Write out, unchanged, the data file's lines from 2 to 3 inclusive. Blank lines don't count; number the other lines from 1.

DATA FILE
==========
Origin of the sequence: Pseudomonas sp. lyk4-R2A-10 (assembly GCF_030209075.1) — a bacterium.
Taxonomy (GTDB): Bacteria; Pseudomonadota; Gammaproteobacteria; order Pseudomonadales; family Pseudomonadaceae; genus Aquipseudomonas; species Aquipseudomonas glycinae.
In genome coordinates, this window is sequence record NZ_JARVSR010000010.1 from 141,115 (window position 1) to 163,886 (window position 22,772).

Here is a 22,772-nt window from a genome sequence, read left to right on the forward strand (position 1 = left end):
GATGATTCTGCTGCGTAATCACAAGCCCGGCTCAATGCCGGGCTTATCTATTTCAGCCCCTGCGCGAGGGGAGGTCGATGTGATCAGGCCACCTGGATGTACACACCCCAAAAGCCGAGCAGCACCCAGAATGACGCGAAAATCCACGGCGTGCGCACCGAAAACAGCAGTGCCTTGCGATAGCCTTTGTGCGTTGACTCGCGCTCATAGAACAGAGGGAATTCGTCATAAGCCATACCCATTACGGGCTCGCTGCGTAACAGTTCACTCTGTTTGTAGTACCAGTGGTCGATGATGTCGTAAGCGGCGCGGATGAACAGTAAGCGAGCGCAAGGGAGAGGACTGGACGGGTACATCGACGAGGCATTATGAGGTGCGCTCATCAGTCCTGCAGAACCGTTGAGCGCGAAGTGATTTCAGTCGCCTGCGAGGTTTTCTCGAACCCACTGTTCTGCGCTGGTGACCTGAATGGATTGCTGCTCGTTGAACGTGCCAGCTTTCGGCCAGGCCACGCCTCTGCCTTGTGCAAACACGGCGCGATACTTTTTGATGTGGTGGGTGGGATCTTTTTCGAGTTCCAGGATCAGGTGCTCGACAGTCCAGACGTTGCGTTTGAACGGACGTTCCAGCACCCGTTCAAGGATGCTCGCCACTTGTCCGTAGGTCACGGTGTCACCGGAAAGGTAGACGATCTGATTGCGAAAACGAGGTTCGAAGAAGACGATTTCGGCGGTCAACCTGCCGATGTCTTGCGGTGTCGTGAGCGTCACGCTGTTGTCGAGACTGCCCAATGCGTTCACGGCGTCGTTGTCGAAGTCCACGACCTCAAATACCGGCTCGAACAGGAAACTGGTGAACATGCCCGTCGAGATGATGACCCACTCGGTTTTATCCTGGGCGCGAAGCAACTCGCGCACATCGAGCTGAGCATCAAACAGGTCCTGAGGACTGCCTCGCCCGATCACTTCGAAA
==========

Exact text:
Taxonomy (GTDB): Bacteria; Pseudomonadota; Gammaproteobacteria; order Pseudomonadales; family Pseudomonadaceae; genus Aquipseudomonas; species Aquipseudomonas glycinae.
In genome coordinates, this window is sequence record NZ_JARVSR010000010.1 from 141,115 (window position 1) to 163,886 (window position 22,772).